I believe a bombing campaign with the aim to toppling the Assad regime, similar to the campaign in Libya, is justified.
The primary reason is that allowing the civil war to continue would likely cost more lives then a bombing campaign would.
If we do not intervene the Syria civil war could end up much like the civil war in neighboring Lebanon, where the multi-side war lasted for more then ten years and didn’t really end until there was international intervention, by Syria. The Syrian civil war has cost 100,000 lives so far. If it continues for another 10 years the number could reach 500,000.
In Libya the bombing there cost relatively few civilian lives. During the bombing Toronto Star reporter Rosie DiManno was in Tripoli. She was kept under continuous control by the Gadhafi regime, never allowed to talk to people on the street without supervision. They tried to show her all the civilian causalities, but the best they could to come up with is a single body every day or so, and sometimes the doctors would take the reports aside and tell them the victim has died in a traffic accident or something.
A bombing campaign could be more difficult in Syria then other places where it has worked, like Libya and Serbia, because the Syrian military is more advanced. They could even lose fighter pilots to the enemy, but the number of western lives lost are likely to be tiny compared to Syrian causalities.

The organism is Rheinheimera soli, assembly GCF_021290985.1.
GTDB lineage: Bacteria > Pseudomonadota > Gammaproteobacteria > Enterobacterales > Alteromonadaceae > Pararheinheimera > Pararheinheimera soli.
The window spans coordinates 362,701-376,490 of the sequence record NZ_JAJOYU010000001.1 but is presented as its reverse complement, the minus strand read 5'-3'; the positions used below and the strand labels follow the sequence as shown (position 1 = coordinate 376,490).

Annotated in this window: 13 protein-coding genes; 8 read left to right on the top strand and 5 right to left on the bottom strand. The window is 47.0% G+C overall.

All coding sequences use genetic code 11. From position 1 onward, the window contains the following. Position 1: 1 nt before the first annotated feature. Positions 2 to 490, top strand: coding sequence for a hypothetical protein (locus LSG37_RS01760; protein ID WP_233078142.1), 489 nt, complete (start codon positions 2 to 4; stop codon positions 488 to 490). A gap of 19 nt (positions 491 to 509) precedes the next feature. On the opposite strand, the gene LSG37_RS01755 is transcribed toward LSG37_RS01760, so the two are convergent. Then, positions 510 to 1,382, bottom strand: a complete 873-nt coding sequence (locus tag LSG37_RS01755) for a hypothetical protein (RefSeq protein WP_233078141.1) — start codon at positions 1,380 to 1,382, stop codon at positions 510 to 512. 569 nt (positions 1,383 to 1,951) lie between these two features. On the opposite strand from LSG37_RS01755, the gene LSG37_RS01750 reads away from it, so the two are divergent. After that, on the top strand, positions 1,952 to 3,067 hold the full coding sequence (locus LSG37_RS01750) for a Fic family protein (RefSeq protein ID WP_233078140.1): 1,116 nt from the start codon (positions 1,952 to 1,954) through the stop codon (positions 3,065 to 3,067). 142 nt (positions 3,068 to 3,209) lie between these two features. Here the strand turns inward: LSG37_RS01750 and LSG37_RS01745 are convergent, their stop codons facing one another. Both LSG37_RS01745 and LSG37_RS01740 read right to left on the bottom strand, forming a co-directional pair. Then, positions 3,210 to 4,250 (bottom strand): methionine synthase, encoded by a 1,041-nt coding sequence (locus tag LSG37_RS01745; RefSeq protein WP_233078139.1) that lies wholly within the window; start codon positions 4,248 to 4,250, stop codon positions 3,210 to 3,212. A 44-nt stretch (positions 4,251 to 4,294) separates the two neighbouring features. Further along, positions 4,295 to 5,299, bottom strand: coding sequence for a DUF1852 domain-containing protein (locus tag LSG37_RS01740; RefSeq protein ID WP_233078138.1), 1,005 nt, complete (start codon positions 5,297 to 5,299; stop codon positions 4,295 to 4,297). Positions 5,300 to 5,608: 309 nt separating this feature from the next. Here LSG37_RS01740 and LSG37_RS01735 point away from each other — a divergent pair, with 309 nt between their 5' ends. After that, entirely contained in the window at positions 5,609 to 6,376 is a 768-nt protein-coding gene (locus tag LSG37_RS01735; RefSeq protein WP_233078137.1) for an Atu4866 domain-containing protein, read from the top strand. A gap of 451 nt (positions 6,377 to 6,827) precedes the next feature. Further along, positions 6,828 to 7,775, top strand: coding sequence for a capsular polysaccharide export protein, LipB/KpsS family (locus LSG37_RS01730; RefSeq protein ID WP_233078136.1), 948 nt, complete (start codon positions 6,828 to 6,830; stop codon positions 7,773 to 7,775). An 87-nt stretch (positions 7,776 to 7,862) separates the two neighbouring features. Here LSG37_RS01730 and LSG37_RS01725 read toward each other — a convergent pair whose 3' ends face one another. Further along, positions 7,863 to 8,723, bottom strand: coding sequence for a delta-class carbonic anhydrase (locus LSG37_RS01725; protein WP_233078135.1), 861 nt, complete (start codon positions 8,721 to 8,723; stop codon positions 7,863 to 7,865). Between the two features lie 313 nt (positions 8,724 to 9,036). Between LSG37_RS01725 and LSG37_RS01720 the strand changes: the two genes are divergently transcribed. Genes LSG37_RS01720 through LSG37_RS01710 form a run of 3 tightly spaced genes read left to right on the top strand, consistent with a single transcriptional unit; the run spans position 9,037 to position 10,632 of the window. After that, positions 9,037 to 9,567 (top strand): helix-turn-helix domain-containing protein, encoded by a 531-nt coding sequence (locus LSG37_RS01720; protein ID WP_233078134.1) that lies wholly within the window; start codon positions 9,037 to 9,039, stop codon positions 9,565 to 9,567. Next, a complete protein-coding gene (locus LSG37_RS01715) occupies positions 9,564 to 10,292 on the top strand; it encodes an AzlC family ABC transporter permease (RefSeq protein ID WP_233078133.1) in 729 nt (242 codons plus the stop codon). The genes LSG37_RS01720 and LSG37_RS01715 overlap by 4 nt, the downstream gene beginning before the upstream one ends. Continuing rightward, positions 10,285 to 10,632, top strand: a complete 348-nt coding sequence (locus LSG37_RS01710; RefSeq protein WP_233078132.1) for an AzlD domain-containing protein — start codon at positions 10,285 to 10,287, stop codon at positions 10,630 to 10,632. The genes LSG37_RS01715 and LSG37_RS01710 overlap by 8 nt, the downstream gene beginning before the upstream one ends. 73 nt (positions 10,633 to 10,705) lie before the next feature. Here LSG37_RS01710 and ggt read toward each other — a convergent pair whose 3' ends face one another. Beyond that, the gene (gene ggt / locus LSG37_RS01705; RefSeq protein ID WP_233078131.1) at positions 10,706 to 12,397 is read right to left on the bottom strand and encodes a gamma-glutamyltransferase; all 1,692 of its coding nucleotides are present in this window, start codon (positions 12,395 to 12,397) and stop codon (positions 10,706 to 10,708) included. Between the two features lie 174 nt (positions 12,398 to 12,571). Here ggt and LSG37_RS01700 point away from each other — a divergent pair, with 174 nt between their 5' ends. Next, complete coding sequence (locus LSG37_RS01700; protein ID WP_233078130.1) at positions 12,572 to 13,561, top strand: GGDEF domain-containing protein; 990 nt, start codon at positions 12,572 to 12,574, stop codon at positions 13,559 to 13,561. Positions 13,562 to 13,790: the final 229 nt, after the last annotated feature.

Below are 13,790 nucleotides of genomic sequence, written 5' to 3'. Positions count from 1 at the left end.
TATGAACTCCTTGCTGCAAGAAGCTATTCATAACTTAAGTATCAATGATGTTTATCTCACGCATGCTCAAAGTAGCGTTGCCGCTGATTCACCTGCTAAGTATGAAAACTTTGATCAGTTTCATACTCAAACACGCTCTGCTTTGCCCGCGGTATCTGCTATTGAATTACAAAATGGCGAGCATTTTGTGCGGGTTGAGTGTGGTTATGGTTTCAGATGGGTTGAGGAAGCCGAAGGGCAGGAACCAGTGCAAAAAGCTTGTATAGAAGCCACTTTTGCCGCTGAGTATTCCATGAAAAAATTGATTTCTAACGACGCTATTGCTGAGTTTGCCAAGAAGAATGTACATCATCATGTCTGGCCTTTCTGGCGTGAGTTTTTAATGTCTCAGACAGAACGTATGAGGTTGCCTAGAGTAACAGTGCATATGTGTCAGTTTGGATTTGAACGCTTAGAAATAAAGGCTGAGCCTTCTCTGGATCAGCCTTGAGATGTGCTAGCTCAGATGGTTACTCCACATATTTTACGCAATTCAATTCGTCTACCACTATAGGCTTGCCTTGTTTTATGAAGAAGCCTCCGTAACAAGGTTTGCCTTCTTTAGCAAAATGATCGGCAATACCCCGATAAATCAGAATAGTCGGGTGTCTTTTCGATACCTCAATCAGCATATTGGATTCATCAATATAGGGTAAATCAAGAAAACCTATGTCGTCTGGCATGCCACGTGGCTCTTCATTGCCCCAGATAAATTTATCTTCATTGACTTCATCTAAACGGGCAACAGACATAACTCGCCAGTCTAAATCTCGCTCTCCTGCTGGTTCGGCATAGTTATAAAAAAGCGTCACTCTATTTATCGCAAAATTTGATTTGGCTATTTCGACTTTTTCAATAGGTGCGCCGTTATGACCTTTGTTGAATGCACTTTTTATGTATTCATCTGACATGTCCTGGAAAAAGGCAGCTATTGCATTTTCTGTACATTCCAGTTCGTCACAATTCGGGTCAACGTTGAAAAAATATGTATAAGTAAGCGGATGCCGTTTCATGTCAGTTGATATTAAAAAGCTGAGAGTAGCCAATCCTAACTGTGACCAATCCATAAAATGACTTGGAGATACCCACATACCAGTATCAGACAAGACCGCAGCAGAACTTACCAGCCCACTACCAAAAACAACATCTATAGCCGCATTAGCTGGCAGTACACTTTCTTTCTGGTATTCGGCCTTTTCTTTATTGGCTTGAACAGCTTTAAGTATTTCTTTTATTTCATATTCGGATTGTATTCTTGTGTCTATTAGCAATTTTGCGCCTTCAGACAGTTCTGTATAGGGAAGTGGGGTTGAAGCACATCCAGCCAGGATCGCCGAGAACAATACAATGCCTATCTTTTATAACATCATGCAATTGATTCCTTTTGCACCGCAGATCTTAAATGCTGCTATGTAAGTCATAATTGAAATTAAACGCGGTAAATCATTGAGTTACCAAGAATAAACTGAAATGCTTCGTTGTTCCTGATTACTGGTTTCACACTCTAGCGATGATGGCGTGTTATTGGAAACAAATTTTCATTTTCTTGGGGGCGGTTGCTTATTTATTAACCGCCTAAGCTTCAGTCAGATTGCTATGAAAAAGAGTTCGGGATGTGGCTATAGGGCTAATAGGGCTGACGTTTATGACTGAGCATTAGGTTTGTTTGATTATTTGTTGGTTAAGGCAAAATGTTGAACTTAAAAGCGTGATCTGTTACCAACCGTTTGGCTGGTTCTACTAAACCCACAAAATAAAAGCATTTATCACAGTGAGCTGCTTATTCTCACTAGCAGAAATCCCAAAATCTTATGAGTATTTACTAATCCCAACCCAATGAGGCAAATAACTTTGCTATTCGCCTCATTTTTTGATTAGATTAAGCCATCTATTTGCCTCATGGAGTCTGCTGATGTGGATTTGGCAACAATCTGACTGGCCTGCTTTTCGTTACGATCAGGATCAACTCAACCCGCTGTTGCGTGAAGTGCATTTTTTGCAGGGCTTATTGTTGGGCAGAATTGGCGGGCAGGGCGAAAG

One of the major concerns about intervening is that many of the rebels are Islamic extremists. While this is true, I think it is a argument to intervene as soon as possible. It is the civil war that has brought the extremists to Syria. Allowing the war to continue will only make the more entrenched.
It would have been better to try and end the war earlier, but even now I doubt the extremists would have much support among the people of Syria. They may make up a significant percentage of the rebel fighters, but that doesn’t equate to popular support, especially since many of them are foreigners. However, the longer civilians suffer, the more popular support the extremists will get.
The only counties where extremists have gained a significant foothold are Afghanistan and Somalia, two countries that have been in a state of almost continuous war for decades. Keeping the Syria civil war short will help keep the extremists from gaining any more of a foot hold. If we are able to end the war, the extremists may still commit bombings and other terrorist attacks, but the level of killing will be much lower.
It should be possible to provide weapons and support to the secular rebels. This article argues that they are separated by geography and ideology and dislike each other almost as much as they dislike Assad.
A bombing campaign against the government forces to bring victory to the secular rebels would be a risk. There are a lot of things that could go wrong, but I believe the risk of allowing the civil war to continue is likely to cause more death in Syria and a greater chance that Islamic extremists could acquire chemical weapons.
Perhaps to greatest benefit is that it would send a message to other dictators that the world does not accept using massive military force against democracy protestors.